Tail withdrawal latencies were calculated as a percentage of maximal possible effect (MPE). The %MPE is calculated using the following equation in which the maximum exposure time (MET) is 15 s and the basal latency was the time for tail withdrawal from 48°C water in the absence of drug administration:
Comparison of conditioned place preference was performed using preference scores, calculated by subtracting the time spent in the saline paired chamber from the time spent in the morphine paired chamber. Morphine dose–response relationships were fitted with a logistic equation to determine ED50 values, using GraphPad Prism software (USA).
Nonparametric %MPE values for tolerance studies, which do not conform to the normal distribution, are expressed as median ± interquartile range (IQR). All of the other data are expressed as mean ± SD. Statistical comparisons of the development of tolerance (%MPE values) were analyzed using the Kruskall–Wallis test. Pairwise analyses within genotypes (vs. day 1) and between genotypes (on the same days) were compared using the Dunn multiple comparison correction. Other pairwise statistical comparisons of parametric data (i.e., distance and time) were made using two-tailed t tests (paired or unpaired, as indicated). Three or more groups were compared using one-way or two-way ANOVA, as appropriate. Repeated-measures ANOVA was used when data were acquired over multiple days. Post hoc pairwise testing was performed using either the Dunnett test (one-way ANOVA) or the Bonferroni test (two-way ANOVA). P values of less than 0.05 were considered statistically significant. Statistical testing was performed using GraphPad Prism software.
Src Inhibition Attenuates Morphine Analgesic Tolerance
The subcutaneous administration of morphine caused a dose-dependent analgesia, prolonging tail withdrawal by C57BL/6 mice from 48°C water (fig. 2A). Consistent with a previous report,7 this effect depended on µ receptor expression, as evidenced by a lack of morphine (10 mg/kg) analgesia in µ–/– mice (fig. 2A). Furthermore, morphine was less potent in µ+/– mice, which lack 50% of the full complement of µ receptors,7 without alteration of maximal efficacy (fig. 2A; table 1).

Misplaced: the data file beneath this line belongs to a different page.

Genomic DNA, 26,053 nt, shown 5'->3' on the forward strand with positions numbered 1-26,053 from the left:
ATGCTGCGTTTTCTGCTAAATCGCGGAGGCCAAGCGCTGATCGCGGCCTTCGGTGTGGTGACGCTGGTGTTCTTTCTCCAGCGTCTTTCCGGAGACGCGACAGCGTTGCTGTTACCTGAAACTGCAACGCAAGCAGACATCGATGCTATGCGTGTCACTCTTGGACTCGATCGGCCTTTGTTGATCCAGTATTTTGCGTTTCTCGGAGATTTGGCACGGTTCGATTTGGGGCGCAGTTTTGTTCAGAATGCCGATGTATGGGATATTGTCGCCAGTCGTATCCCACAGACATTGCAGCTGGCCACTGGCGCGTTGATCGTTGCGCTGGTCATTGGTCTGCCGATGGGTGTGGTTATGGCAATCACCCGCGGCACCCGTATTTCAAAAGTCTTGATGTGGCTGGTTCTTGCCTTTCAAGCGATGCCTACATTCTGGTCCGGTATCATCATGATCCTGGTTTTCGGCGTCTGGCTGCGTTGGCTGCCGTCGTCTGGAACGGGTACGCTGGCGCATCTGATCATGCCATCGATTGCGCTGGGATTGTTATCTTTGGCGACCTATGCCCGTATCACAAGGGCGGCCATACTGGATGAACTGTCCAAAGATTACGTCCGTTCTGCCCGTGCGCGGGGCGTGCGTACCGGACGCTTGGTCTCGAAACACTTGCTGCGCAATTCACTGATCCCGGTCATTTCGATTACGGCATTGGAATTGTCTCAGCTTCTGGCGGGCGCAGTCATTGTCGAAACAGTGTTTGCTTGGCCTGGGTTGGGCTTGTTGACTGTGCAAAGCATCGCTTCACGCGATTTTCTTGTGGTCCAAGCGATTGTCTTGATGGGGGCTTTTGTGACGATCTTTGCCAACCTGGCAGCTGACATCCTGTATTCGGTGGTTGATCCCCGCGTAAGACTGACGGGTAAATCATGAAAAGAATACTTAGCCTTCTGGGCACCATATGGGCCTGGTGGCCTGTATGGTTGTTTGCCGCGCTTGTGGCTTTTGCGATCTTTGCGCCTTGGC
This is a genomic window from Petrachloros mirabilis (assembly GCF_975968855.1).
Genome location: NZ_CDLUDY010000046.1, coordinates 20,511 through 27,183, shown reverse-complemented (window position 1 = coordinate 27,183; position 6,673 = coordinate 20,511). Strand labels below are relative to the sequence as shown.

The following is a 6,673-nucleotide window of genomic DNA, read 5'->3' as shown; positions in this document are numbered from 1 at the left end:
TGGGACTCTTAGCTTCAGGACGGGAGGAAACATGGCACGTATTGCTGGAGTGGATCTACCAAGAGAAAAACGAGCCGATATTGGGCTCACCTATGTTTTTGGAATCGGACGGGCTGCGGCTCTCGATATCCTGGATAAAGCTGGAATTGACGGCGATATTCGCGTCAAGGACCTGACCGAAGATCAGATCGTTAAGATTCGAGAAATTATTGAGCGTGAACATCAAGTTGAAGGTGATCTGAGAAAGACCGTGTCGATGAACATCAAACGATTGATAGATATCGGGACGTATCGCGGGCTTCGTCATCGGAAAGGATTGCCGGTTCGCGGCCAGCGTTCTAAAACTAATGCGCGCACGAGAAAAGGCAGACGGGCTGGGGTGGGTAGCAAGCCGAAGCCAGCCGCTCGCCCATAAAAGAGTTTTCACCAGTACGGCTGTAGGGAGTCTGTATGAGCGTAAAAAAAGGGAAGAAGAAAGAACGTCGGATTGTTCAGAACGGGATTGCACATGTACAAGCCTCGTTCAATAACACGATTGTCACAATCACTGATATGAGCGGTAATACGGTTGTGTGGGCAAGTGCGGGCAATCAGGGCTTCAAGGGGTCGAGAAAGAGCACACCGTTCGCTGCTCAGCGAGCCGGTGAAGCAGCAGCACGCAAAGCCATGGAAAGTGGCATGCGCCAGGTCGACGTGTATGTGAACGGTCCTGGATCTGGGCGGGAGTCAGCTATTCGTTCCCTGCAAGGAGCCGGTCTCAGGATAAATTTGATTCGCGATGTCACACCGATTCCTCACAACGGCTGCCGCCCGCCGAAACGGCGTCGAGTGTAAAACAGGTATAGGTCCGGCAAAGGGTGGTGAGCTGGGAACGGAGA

We examined the development of tolerance to repeated once-daily injections of morphine (10 mg/kg subcutaneously). Using this paradigm, the analgesic effect declined in wild-type (WT) mice over several days, reflecting the gradual development of morphine tolerance (fig. 2B). There was a significant reduction of the prolongation of tail withdrawal, with respect to that recorded on day 1, on days 9 and 10 of morphine administration (P < 0.05; Kruskall–Wallis test; post hoc Dunn correction). Tolerance involves reduced µ receptor reserve through desensitization and endocytosis.2 Consistent with this, µ+/– mice demonstrated a significant reduction by day 6 (P < 0.05; Kruskall–Wallis test; post hoc Dunn correction) in the morphine-evoked prolongation of tail withdrawal latency, with respect to that recorded on day 1. Pairwise comparisons of tail withdrawal latencies revealed that µ+/– mice displayed significantly more tolerance than WT mice on days 6, 7, and 8 (P < 0.05; Kruskall–Wallis test; post hoc Dunn correction; fig. 2B). Examination of the morphine dose–response relationship in µ+/– mice on day 4 revealed a significant (Student’s t test, P < 0.05) reduction in analgesic potency compared with morphine-naive µ+/– mice (fig. 2C; table 1).
The multifunctional anchoring protein, β-arrestin2, participates in opioid receptor endocytosis, and its absence leads to an up-regulation of µ receptors at the cell surface of primary afferent neurons.12 Mice lacking β-arrestin2 (β-arr2–/– mice) also exhibit reduced morphine tolerance.9 Consistent with these findings, β-arr2–/– mice, when treated once daily with morphine (10 mg/kg subcutaneously), exhibited less tolerance on days 9 and 10 than did WT mice (P < 0.05; Kruskall–Wallis test; post hoc Dunn correction; fig. 2B). β-Arr2–/– mice had an unaltered morphine dose–response relationship compared with WT mice (table 1) and increased basal latencies for tail withdrawal from 48°C water (Student’s t test, P < 0.001; fig. 2D).